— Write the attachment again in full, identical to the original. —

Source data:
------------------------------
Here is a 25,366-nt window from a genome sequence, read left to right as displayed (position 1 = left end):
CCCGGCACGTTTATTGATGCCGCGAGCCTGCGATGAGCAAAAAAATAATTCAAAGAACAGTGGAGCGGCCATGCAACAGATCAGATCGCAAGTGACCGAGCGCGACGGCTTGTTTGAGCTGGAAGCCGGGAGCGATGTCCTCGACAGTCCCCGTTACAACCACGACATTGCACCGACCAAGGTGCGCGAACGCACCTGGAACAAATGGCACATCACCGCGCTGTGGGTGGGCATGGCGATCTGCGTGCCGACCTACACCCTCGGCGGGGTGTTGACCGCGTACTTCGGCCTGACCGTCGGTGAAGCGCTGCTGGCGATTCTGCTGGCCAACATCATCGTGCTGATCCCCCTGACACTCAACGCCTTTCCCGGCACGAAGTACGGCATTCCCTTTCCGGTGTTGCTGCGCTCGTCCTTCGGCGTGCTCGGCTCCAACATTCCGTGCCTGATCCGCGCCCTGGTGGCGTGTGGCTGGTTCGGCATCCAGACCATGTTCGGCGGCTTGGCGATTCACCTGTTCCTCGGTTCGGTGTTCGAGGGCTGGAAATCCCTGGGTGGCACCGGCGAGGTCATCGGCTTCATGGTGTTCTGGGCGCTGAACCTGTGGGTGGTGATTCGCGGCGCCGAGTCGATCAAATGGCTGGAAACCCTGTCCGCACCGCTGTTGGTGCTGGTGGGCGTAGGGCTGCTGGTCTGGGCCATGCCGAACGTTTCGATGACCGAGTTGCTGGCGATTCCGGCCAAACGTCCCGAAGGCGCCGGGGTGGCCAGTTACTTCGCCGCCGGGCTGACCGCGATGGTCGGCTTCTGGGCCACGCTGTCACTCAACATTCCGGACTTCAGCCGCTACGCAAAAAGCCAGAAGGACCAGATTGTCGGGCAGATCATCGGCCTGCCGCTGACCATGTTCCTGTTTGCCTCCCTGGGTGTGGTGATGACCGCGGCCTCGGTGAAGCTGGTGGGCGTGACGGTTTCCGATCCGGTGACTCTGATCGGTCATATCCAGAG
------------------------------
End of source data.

Here is a 25,366-nt window from a genome sequence, read left to right as displayed (position 1 = left end):
CCCGGCACGTTTATTGATGCCGCGAGCCTGCGATGAGCAAAAAAATAATTCAAAGAACAGTGGAGCGGCCATGCAACAGATCAGATCGCAAGTGACCGAGCGCGACGGCTTGTTTGAGCTGGAAGCCGGGAGCGATGTCCTCGACAGTCCCCGTTACAACCACGACATTGCACCGACCAAGGTGCGCGAACGCACCTGGAACAAATGGCACATCACCGCGCTGTGGGTGGGCATGGCGATCTGCGTGCCGACCTACACCCTCGGCGGGGTGTTGACCGCGTACTTCGGCCTGACCGTCGGTGAAGCGCTGCTGGCGATTCTGCTGGCCAACATCATCGTGCTGATCCCCCTGACACTCAACGCCTTTCCCGGCACGAAGTACGGCATTCCCTTTCCGGTGTTGCTGCGCTCGTCCTTCGGCGTGCTCGGCTCCAACATTCCGTGCCTGATCCGCGCCCTGGTGGCGTGTGGCTGGTTCGGCATCCAGACCATGTTCGGCGGCTTGGCGATTCACCTGTTCCTCGGTTCGGTGTTCGAGGGCTGGAAATCCCTGGGTGGCACCGGCGAGGTCATCGGCTTCATGGTGTTCTGGGCGCTGAACCTGTGGGTGGTGATTCGCGGCGCCGAGTCGATCAAATGGCTGGAAACCCTGTCCGCACCGCTGTTGGTGCTGGTGGGCGTAGGGCTGCTGGTCTGGGCCATGCCGAACGTTTCGATGACCGAGTTGCTGGCGATTCCGGCCAAACGTCCCGAAGGCGCCGGGGTGGCCAGTTACTTCGCCGCCGGGCTGACCGCGATGGTCGGCTTCTGGGCCACGCTGTCACTCAACATTCCGGACTTCAGCCGCTACGCAAAAAGCCAGAAGGACCAGATTGTCGGGCAGATCATCGGCCTGCCGCTGACCATGTTCCTGTTTGCCTCCCTGGGTGTGGTGATGACCGCGGCCTCGGTGAAGCTGGTGGGCGTGACGGTTTCCGATCCGGTGACTCTGATCGGTCATATCCAGAG